In order to increase hospital capacity to treat an expected continuing influx of coronavirus patients, Ohio officials divided the state into eight geographic regions wherein hospitals – which typically compete with one another – will be required to work together to determine which medical facilities will be used to treat coronavirus patients and which ones will be reserved for other types of necessary care.
What isn't known at this point is how insurance coverage will work within this regional system. State officials have not yet indicated what the plan will be for Ohioans who have to get treated at a regional facility that is outside their insurance network.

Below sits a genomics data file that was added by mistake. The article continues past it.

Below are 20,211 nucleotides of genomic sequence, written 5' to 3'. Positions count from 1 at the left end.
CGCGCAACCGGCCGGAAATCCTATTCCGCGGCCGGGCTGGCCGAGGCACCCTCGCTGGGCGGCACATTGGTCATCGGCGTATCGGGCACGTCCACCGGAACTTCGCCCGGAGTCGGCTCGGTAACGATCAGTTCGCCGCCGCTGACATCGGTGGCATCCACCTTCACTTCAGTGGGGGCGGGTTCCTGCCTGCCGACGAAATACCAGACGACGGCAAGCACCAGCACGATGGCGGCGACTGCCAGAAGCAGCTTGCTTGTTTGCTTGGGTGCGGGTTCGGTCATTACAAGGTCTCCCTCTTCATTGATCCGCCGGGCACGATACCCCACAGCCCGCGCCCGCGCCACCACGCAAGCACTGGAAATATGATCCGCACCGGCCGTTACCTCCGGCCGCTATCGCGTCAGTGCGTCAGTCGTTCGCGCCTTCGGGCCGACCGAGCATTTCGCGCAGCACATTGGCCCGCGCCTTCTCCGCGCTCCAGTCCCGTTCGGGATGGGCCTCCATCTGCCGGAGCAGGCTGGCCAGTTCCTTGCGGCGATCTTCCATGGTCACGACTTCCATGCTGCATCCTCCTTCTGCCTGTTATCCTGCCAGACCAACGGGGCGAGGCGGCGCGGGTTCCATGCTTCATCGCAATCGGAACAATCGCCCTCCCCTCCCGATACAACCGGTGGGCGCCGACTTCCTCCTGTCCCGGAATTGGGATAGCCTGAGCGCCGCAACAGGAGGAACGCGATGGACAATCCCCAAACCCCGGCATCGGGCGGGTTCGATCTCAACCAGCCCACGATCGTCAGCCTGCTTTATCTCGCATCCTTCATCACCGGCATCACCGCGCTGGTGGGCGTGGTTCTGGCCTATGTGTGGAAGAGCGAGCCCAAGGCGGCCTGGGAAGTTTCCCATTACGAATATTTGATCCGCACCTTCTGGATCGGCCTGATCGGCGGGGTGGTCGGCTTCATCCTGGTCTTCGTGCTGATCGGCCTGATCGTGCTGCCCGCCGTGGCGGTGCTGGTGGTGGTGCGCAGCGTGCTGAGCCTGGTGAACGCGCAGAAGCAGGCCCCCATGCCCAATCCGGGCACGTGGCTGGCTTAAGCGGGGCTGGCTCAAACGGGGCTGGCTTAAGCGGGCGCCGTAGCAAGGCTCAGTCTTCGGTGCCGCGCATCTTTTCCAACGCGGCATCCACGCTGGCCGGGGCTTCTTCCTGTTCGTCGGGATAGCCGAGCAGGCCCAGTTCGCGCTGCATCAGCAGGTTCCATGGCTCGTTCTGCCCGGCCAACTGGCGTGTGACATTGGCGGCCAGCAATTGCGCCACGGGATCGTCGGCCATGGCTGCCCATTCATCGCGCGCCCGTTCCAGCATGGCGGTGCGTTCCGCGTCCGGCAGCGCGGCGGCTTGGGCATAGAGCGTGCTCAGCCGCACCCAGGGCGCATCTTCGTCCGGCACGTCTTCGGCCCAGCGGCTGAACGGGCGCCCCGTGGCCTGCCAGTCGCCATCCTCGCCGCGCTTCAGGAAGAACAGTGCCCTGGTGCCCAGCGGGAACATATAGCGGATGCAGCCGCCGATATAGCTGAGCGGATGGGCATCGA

During DeWine’s coronavirus briefing on Saturday, Ohio Department of Health Director Dr. Amy Acton said state officials are working to figure out these kind of details.
“I’ve heard horrifying stories of people showing up places without insurance and being turned away around this country," Acton said. “We can’t do that. This is an emergency. We take everyone, figure out the back end later. This isn’t about billables.”
The regional plan was announced Friday during Ohio Governor Mike DeWine's daily press conference. He announced this developing plan as a means to increase the state's hospital capacity to prepare for a potential peak of 10,000 coronavirus cases a day in mid-May.
Though DeWine and Acton said hospitals across the state have been planning to double the state's hospital capacity, the new figures will require it to possibly triple.
"We have a long way to go. That's the stark reality," DeWine said.
The governor said he's called for action plans from those eight designated regions by noon on Monday.